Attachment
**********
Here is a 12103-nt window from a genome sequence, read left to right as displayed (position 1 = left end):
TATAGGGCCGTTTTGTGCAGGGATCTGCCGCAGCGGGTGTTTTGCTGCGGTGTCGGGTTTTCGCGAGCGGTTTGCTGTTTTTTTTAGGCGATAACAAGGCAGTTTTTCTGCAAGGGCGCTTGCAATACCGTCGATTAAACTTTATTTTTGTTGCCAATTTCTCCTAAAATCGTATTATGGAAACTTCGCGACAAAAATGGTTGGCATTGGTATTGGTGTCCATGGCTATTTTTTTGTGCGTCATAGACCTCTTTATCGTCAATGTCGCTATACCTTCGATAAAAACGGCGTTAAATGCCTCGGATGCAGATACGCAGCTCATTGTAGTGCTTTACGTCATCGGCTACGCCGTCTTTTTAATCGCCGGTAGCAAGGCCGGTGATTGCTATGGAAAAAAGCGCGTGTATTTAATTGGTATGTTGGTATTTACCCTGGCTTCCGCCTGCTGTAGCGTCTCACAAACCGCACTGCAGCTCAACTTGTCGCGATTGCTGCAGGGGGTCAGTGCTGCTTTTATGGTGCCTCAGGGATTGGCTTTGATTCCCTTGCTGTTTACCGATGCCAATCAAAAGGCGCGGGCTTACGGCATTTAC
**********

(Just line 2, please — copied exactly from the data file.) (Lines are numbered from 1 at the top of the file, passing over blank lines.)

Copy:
TATAGGGCCGTTTTGTGCAGGGATCTGCCGCAGCGGGTGTTTTGCTGCGGTGTCGGGTTTTCGCGAGCGGTTTGCTGTTTTTTTTAGGCGATAACAAGGCAGTTTTTCTGCAAGGGCGCTTGCAATACCGTCGATTAAACTTTATTTTTGTTGCCAATTTCTCCTAAAATCGTATTATGGAAACTTCGCGACAAAAATGGTTGGCATTGGTATTGGTGTCCATGGCTATTTTTTTGTGCGTCATAGACCTCTTTATCGTCAATGTCGCTATACCTTCGATAAAAACGGCGTTAAATGCCTCGGATGCAGATACGCAGCTCATTGTAGTGCTTTACGTCATCGGCTACGCCGTCTTTTTAATCGCCGGTAGCAAGGCCGGTGATTGCTATGGAAAAAAGCGCGTGTATTTAATTGGTATGTTGGTATTTACCCTGGCTTCCGCCTGCTGTAGCGTCTCACAAACCGCACTGCAGCTCAACTTGTCGCGATTGCTGCAGGGGGTCAGTGCTGCTTTTATGGTGCCTCAGGGATTGGCTTTGATTCCCTTGCTGTTTACCGATGCCAATCAAAAGGCGCGGGCTTACGGCATTTAC